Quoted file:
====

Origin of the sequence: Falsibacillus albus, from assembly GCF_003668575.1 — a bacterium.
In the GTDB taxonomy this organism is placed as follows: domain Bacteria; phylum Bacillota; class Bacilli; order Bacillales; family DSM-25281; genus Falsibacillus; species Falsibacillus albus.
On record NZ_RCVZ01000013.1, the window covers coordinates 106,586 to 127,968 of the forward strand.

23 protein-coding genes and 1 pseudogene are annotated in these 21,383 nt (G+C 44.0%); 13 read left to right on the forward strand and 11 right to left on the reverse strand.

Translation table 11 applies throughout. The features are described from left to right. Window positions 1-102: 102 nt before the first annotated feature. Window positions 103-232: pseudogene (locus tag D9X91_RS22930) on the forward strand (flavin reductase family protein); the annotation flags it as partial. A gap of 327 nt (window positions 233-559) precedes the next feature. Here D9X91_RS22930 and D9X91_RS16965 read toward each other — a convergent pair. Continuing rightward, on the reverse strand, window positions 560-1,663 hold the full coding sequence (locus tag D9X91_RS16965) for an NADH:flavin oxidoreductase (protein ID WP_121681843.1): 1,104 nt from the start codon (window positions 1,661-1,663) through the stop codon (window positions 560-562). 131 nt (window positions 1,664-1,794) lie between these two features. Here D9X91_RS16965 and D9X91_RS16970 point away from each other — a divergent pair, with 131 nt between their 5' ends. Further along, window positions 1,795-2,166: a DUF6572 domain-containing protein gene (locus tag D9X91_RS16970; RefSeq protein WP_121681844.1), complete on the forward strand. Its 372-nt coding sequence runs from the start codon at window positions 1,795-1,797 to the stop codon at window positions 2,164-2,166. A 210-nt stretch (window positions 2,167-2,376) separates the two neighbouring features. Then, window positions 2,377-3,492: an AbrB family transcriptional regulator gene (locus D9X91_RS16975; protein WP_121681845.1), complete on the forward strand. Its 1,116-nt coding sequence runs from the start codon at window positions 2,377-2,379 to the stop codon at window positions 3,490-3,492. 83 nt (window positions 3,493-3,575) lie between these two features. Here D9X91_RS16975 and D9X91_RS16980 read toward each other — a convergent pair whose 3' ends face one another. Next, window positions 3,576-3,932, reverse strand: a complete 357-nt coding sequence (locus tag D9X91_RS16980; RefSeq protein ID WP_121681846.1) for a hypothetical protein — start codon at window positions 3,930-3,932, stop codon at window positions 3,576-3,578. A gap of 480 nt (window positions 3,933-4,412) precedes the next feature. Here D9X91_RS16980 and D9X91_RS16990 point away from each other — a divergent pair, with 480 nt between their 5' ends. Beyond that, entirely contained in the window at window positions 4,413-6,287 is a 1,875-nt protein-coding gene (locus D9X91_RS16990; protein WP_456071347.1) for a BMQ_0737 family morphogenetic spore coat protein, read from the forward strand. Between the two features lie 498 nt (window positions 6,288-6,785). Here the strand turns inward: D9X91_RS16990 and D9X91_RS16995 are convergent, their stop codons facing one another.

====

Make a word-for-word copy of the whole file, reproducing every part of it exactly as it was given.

Origin of the sequence: Falsibacillus albus, from assembly GCF_003668575.1 — a bacterium.
In the GTDB taxonomy this organism is placed as follows: domain Bacteria; phylum Bacillota; class Bacilli; order Bacillales; family DSM-25281; genus Falsibacillus; species Falsibacillus albus.
On record NZ_RCVZ01000013.1, the window covers coordinates 106,586 to 127,968 of the forward strand.

23 protein-coding genes and 1 pseudogene are annotated in these 21,383 nt (G+C 44.0%); 13 read left to right on the forward strand and 11 right to left on the reverse strand.

Translation table 11 applies throughout. The features are described from left to right. Window positions 1-102: 102 nt before the first annotated feature. Window positions 103-232: pseudogene (locus tag D9X91_RS22930) on the forward strand (flavin reductase family protein); the annotation flags it as partial. A gap of 327 nt (window positions 233-559) precedes the next feature. Here D9X91_RS22930 and D9X91_RS16965 read toward each other — a convergent pair. Continuing rightward, on the reverse strand, window positions 560-1,663 hold the full coding sequence (locus tag D9X91_RS16965) for an NADH:flavin oxidoreductase (protein ID WP_121681843.1): 1,104 nt from the start codon (window positions 1,661-1,663) through the stop codon (window positions 560-562). 131 nt (window positions 1,664-1,794) lie between these two features. Here D9X91_RS16965 and D9X91_RS16970 point away from each other — a divergent pair, with 131 nt between their 5' ends. Further along, window positions 1,795-2,166: a DUF6572 domain-containing protein gene (locus tag D9X91_RS16970; RefSeq protein WP_121681844.1), complete on the forward strand. Its 372-nt coding sequence runs from the start codon at window positions 1,795-1,797 to the stop codon at window positions 2,164-2,166. A 210-nt stretch (window positions 2,167-2,376) separates the two neighbouring features. Then, window positions 2,377-3,492: an AbrB family transcriptional regulator gene (locus D9X91_RS16975; protein WP_121681845.1), complete on the forward strand. Its 1,116-nt coding sequence runs from the start codon at window positions 2,377-2,379 to the stop codon at window positions 3,490-3,492. 83 nt (window positions 3,493-3,575) lie between these two features. Here D9X91_RS16975 and D9X91_RS16980 read toward each other — a convergent pair whose 3' ends face one another. Next, window positions 3,576-3,932, reverse strand: a complete 357-nt coding sequence (locus tag D9X91_RS16980; RefSeq protein ID WP_121681846.1) for a hypothetical protein — start codon at window positions 3,930-3,932, stop codon at window positions 3,576-3,578. A gap of 480 nt (window positions 3,933-4,412) precedes the next feature. Here D9X91_RS16980 and D9X91_RS16990 point away from each other — a divergent pair, with 480 nt between their 5' ends. Beyond that, entirely contained in the window at window positions 4,413-6,287 is a 1,875-nt protein-coding gene (locus D9X91_RS16990; protein WP_456071347.1) for a BMQ_0737 family morphogenetic spore coat protein, read from the forward strand. Between the two features lie 498 nt (window positions 6,288-6,785). Here the strand turns inward: D9X91_RS16990 and D9X91_RS16995 are convergent, their stop codons facing one another.